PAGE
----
Why you should avoid GoDaddy

Deceptive and manipulate up selling.

If you’ve ever had the misfortune of using GoDaddy you know exactly what I’m talking about. In order to make even the simplest purchase via GoDaddy you will be forced to wade though several pages of deceptively titled additional products and “services” which provide little value.  Many people complain about services they never intentionally purchased being added to their bill.

GoDaddy could steal your domain name.

If you somehow forget to renew your domain name and it expires Godaddy will buy your domain name the moment it expired and then attempt to charge you $400  to get it back. If you don’t pay they will auction your domain name off to the highest bidder. They claim that this is a “service” but it seems a lot more like extortion to me.

Support for anti-consumer laws.

GoDaddy has previously supported numerous anti-consumer and pro-censorship laws such as :

  • The Stop Online Piracy Act (SOPA)
  • The Cyber Intelligence Sharing and Protection Act (CISPA).

After a consumer boycott and a lot of bad press GoDaddy backed away from it’s support of these laws but the fact that they ever supported them is enough to keep me from ever recommending that anyone do business with them.

They’re so big that they won’t care if you need support.

GoDaddy is a huge company with a huge marketing budget that has demonstrated very little interest in actually supporting it’s customers. If you have an issue and need support there’s a very good chance that you’re going to end up extremely disappointed if you’re relying on GoDaddy.

If you’ve read everything I’ve said about GoDaddy and you’re still considering using their services perhaps some reviews from actual customers of theirs can persuade you to reconsider.

HostGator and BlueHost are actually the same company.

That’s right Hostgator and BlueHost are actually both owned by Endurance International Group or EIG. EIG acquires smaller hosting companies with good reputations and then “streamline” them. They do this by moving the customers of the acquired companies onto servers in their own data centers and stuffing as many of them as possible onto overloaded server.  They actually own and run over 50 different brands. By marketing over 50 different web hosting brands they’ve managed to create the illusion of competition.  Their brands are usually heavily marketed and you’ll find numerous dubious positive reviews for their services. If you’re wondering why you see so many recommendations on blogs for both Hostgator and BlueHost it’s because they pay relatively high affiliate commissions. There’s a good chance that you’ve found this article by searching for a comparison between HostGator and BulueHost. The reality is that it doesn’t matter which one of these two you choose as they’re both actually the same sub-par service with a different brand name associated.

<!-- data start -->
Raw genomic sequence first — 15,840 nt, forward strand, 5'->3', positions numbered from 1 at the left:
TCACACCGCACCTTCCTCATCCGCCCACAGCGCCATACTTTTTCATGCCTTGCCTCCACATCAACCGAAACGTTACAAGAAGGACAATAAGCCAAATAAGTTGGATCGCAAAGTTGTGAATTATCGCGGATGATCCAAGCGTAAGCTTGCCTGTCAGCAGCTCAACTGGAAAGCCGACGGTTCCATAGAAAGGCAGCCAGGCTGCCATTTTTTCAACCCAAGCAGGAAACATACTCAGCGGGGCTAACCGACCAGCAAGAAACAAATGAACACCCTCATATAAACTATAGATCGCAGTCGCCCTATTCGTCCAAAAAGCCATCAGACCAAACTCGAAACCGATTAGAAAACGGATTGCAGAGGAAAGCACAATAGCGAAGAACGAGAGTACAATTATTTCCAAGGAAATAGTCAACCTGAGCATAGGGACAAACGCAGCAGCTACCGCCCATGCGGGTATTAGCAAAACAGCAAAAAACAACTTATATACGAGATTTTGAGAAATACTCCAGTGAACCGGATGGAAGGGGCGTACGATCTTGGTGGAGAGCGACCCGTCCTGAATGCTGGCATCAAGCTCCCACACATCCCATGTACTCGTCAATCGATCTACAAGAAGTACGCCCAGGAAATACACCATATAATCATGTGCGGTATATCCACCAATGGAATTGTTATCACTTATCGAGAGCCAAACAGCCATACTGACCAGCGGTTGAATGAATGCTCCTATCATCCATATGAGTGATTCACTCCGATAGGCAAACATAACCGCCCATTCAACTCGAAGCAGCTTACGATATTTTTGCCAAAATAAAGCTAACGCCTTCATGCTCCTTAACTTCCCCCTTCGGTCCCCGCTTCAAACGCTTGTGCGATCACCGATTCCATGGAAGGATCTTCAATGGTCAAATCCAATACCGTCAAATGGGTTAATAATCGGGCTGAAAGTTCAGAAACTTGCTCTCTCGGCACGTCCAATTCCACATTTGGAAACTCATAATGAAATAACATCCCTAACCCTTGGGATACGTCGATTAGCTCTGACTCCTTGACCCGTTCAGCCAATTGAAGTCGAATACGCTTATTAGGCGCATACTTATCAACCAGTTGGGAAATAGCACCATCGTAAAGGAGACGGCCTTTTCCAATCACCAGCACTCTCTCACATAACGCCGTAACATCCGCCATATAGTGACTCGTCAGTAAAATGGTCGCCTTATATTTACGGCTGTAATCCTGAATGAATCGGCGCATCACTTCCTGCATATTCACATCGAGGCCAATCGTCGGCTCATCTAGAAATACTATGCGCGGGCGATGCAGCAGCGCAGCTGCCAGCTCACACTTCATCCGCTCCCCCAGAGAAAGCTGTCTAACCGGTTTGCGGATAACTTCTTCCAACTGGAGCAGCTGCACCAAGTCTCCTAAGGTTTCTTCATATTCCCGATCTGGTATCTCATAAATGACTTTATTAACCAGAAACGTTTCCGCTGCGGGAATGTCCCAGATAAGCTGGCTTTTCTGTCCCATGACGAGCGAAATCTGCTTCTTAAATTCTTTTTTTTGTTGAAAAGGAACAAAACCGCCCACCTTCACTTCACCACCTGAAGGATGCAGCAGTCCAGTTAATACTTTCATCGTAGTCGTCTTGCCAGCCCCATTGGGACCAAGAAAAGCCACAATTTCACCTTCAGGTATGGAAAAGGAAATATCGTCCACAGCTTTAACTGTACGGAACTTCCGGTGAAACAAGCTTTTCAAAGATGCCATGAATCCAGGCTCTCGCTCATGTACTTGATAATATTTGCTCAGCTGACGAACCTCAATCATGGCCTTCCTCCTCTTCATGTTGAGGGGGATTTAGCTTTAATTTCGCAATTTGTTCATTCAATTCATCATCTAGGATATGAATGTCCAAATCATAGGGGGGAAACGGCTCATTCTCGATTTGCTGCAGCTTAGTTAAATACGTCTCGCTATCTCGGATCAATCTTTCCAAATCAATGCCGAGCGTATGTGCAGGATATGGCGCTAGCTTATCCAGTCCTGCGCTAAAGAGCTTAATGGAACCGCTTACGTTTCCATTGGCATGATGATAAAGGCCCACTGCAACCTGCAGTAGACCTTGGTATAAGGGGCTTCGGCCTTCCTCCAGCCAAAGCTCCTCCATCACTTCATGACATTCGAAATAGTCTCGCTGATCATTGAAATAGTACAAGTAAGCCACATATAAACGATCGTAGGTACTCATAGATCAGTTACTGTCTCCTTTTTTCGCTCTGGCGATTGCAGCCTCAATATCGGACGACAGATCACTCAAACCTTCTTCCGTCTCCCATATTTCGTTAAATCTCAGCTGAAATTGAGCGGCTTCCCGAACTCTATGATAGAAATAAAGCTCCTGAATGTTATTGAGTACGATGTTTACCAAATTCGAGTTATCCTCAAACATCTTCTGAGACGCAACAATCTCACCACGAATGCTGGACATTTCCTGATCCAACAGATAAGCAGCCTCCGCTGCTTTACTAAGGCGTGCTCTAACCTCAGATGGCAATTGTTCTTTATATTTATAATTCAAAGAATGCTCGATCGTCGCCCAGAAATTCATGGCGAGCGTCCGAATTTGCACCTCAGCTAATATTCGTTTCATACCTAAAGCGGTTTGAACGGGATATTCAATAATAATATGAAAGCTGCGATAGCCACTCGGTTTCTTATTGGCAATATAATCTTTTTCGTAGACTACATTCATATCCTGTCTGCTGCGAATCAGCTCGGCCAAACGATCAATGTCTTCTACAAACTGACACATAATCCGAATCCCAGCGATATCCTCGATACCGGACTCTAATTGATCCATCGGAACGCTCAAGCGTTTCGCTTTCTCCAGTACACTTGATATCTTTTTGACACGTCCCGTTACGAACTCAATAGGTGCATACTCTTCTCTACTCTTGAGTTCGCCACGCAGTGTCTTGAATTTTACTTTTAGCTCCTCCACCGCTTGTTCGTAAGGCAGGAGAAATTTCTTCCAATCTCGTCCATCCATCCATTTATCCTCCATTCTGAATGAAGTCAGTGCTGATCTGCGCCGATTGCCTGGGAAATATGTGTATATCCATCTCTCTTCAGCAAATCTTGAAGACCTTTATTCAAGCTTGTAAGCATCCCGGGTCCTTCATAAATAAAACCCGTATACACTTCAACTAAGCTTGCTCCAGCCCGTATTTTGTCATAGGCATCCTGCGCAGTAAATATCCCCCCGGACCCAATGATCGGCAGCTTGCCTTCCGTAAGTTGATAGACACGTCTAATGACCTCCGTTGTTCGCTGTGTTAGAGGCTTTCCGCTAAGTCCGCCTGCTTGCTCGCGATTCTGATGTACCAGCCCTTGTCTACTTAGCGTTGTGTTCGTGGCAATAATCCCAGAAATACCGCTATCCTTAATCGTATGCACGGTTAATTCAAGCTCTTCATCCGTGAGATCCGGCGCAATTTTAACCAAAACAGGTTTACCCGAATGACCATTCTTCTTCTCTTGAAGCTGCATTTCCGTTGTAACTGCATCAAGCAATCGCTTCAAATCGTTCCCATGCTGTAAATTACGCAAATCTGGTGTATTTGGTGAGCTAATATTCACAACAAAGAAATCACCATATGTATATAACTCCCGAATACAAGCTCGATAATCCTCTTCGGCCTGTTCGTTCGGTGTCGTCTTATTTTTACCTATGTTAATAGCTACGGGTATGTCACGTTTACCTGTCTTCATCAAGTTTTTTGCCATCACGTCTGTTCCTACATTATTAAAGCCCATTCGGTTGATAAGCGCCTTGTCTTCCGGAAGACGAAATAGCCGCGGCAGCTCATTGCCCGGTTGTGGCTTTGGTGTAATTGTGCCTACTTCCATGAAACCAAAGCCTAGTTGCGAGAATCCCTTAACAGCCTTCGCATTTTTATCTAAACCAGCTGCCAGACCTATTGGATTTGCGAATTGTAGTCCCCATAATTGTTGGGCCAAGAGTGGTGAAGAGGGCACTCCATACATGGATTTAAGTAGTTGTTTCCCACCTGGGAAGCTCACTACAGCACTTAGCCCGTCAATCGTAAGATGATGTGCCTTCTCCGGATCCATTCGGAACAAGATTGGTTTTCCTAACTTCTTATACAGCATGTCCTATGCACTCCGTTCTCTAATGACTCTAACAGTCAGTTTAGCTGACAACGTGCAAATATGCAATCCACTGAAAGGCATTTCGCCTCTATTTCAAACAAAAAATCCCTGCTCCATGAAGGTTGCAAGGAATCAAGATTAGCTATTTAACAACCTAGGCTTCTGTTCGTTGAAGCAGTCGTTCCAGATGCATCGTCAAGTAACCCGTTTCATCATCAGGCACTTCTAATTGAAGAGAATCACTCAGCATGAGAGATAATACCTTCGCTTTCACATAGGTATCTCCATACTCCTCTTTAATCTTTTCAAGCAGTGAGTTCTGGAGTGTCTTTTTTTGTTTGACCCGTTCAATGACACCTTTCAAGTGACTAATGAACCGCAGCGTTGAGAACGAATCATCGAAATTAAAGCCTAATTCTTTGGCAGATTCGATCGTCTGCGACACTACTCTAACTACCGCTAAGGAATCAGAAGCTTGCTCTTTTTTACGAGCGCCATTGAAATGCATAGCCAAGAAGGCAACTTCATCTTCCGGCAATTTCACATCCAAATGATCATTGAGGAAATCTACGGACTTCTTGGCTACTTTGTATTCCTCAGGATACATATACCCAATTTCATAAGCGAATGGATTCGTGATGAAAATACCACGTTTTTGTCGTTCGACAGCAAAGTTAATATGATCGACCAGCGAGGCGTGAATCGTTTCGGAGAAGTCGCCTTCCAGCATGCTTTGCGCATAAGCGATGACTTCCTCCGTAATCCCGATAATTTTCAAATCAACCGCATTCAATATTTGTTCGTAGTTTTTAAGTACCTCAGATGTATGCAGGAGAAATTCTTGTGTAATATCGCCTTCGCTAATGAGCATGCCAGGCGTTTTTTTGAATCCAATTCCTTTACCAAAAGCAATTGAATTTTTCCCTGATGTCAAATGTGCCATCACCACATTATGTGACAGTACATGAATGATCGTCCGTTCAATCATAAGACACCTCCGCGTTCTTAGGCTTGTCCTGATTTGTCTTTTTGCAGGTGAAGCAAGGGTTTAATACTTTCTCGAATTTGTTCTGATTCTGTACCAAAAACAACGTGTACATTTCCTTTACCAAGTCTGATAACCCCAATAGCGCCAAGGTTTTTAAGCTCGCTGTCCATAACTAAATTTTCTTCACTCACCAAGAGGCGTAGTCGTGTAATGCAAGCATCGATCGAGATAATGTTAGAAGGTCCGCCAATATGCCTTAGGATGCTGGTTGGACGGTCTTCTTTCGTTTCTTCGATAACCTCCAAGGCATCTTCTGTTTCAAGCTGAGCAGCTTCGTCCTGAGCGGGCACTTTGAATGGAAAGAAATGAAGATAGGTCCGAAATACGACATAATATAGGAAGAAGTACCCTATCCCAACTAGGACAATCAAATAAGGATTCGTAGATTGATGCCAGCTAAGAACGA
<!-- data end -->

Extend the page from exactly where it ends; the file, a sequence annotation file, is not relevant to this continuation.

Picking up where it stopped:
Other EIG companies to Avoid

Here’s a list that I pulled from the EIG wikipedia page of other companies that are owned and operated by EIG and I would recommend that you avoid them all.

  • AccountSupport
  • Arvixe LLC
  • A Small Orange
  • ApolloHosting
  • Berry Information Systems L.L.C.
  • BigRock
  • BizLand
  • StartLogic
  • BlueDomino
  • Bluehost
  • BuyDomains
  • Directi
  • Dollar2Host
  • DomainHost
  • Dot5Hosting
  • Dotster
  • easyCGI
  • eHost
  • EntryHost
  • Escalate Internet
  • FastDomain
  • FatCow
  • FreeYellow
  • Homestead
  • HostCentric
  • HostClear
  • HostGator
  • Hostnine
  • HostMonster
  • HyperMart
  • IMOutdoors
  • Intuit Websites
  • iPage
  • iPowerWeb
  • JustHost
  • LogicBoxes
  • MojoMarketplace
  • MyDomain
  • MyResellerHome
  • NetFirms
  • Networks Web Hosting
  • Nexx
  • PowWeb
  • PureHost
  • ResellerClub
  • Saba-Pro
  • SEO Hosting
  • Southeast Web
  • SpeedHost
  • Spry
  • SuperGreen Hosting
  • Typepad
  • USANetHosting
  • VirtualAvenue
  • VPSLink
  • WebHost4Life
  • Webstrike Solutions
  • Xeran
  • YourWebHosting

What about DreamHost?

Dreamhost is still primarily a shared hosting company and for that reason they’re not a company that I would normally recommend but they’re by far the best option of the four companies compared in this post. If you choose to use Dreamhost I would recommend their managed VPS hosting which is reasonably priced and much more reliable and with more consistent performance than shared hosting. If you’re determined to use shared hosting despite every reason that I’ve given you to avoid it DreamHost would be a much more reliable option with better support than either GoDaddy or any of the EIG brands.

Try DreamHost

Recommended hosting options

Now that we’ve covered why you should avoid GoDaddy, HostGator and BlueHost and how Dreamhost is the only hosting company of the four that this article is primary about that is worth doing business with I though that I would mention a few hosting companies that personally use and recommend. It’s important that the company that you choose fits your specific business requirements.